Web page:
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[IP] Re: A1C at Dr Appointment

I am a Kaiser member and the Nurse educator used to send us the lab form and 
log forms, etc., prior to my son's quarterly appointment so when we went in 
they had the lab results and we brought the meters, log info, and a list of 
questions etc.  Unfortunately for us the Nurse moved so we just went to an 
appointment without the lab work done and didn't have the log stuff set up on 
their forms etc.  It just proves how hectic our lives can be, it never even 
occurred to me to take care of it on our without her nice reminders. I felt 
totally unprepared and like I just didn't have all the information we needed 
to make it the most productive meeting. Anyway, we have new staff, who I 
haven't met all of and the new nurse was not there the day we were.  (But I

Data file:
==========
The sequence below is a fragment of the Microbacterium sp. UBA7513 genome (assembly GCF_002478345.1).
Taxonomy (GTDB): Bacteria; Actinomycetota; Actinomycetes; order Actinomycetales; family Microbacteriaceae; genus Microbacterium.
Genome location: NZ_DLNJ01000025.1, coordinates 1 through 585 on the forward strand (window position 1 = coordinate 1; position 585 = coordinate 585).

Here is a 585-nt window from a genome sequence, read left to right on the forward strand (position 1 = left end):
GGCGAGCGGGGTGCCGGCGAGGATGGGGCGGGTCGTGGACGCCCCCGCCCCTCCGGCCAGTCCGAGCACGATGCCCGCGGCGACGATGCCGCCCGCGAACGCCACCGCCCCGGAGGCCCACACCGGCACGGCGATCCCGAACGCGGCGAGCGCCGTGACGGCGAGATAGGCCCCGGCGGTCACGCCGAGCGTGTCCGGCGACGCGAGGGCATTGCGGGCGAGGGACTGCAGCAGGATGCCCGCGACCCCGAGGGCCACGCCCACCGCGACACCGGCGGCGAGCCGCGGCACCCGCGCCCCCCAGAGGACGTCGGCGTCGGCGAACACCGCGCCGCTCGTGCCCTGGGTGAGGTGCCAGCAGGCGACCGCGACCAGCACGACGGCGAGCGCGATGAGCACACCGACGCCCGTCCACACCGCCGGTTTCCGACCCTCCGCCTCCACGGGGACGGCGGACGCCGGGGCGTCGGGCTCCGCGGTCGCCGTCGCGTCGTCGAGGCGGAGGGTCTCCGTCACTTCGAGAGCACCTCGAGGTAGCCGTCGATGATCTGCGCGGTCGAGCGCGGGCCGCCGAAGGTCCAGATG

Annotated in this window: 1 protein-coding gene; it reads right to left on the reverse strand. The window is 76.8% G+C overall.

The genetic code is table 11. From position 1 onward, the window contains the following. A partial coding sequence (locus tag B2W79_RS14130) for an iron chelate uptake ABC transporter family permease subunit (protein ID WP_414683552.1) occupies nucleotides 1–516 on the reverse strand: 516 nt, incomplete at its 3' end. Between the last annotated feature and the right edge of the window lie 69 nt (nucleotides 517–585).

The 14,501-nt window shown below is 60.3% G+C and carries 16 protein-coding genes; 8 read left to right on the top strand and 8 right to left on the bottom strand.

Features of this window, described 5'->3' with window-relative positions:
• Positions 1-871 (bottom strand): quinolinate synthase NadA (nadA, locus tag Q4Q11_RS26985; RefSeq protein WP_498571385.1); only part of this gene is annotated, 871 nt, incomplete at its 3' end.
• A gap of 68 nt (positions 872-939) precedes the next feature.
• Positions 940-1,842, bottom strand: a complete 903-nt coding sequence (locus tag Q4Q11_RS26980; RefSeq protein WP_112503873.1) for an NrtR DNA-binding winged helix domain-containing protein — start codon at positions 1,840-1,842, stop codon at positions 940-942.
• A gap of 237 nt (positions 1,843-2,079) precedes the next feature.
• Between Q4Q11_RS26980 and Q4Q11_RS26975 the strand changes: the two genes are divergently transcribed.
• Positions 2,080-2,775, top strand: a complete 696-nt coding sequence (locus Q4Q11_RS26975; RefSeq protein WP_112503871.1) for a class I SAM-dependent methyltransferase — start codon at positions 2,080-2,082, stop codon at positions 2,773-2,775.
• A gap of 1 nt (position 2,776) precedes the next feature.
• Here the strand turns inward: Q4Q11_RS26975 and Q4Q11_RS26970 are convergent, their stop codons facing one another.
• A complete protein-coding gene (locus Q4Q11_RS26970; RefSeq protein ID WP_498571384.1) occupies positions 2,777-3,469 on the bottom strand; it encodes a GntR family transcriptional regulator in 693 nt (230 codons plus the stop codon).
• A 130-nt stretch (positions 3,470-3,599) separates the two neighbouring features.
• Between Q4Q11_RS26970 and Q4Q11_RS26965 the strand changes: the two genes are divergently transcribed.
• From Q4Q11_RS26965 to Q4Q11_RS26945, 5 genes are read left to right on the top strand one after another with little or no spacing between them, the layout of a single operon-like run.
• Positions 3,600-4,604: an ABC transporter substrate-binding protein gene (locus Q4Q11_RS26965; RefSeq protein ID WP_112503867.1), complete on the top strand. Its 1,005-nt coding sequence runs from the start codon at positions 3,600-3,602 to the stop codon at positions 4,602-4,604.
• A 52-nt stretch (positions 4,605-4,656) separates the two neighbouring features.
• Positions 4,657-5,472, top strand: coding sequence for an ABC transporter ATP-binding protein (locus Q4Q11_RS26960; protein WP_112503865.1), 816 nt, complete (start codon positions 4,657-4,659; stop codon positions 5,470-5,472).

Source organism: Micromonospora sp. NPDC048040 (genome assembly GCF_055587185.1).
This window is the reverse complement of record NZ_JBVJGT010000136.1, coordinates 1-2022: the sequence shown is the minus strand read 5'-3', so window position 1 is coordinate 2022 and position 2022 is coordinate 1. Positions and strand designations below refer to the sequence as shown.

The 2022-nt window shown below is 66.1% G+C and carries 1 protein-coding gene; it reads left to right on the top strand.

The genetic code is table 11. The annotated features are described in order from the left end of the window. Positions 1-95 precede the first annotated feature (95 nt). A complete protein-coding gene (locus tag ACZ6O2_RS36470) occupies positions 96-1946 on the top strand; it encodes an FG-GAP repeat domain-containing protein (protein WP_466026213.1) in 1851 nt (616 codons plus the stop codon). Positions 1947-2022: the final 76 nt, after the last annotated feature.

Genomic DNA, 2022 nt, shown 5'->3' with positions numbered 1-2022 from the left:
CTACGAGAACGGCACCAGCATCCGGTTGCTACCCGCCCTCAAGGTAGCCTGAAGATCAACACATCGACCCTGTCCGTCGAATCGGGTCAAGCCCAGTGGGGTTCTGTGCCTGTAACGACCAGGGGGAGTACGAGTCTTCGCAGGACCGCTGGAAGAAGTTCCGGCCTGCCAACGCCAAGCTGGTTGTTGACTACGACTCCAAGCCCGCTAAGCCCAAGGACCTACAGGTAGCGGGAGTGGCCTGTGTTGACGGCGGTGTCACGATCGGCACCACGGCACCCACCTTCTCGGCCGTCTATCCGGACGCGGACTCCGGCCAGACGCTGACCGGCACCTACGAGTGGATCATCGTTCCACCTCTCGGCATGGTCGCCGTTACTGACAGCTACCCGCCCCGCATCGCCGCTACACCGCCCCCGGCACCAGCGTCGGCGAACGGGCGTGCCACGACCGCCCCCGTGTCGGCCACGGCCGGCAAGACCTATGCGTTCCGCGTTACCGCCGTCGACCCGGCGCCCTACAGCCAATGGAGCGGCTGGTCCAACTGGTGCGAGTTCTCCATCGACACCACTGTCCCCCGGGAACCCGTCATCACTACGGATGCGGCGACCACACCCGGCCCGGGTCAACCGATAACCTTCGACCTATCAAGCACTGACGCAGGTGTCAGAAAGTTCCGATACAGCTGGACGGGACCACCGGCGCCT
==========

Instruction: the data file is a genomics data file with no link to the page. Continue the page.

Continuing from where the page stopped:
have spoken to him on the phone and he seems very nice and knowledgeable) But 
I did want to chime in on how useful it is to have lab results ahead of time. 
 It lets my son's diabetic team know what is going on, and they can 
conference if they would like to make suggestions or changes etc.

In a message dated 10/21/02 7:01:55 PM Pacific Daylight Time, 
email @ redacted writes:

> Date: Mon, 21 Oct 2002 16:25:44 -0400
> From: email @ redacted
> Subject: [IP] A1C's
> Lauren goes to her endo next week.  I always thought that taking blood
> for an A1C after the appointment was backwards.  First of all, for
> Lauren, the appointment is stressful anyway and then it's worse for her
> knowing that at the end of it, she has to have blood drawn.  More
> importantly, wouldn't it be better to have the A1C results before the
> exam so we know prior to the appointment how her control has been?  I
> called the office today, and they are willing to have her A1C done
> tomorrow so we will have the results before her appointment, but this
> obviously is not the way it's usually done there.
> I have two questions:
> 1) When do you have your A1C done in relation to your regular
> appointments with your doc?
> 2) Does anyone have opinions about the A1C now tests (accuracy, insurance
> covering them, etc)?
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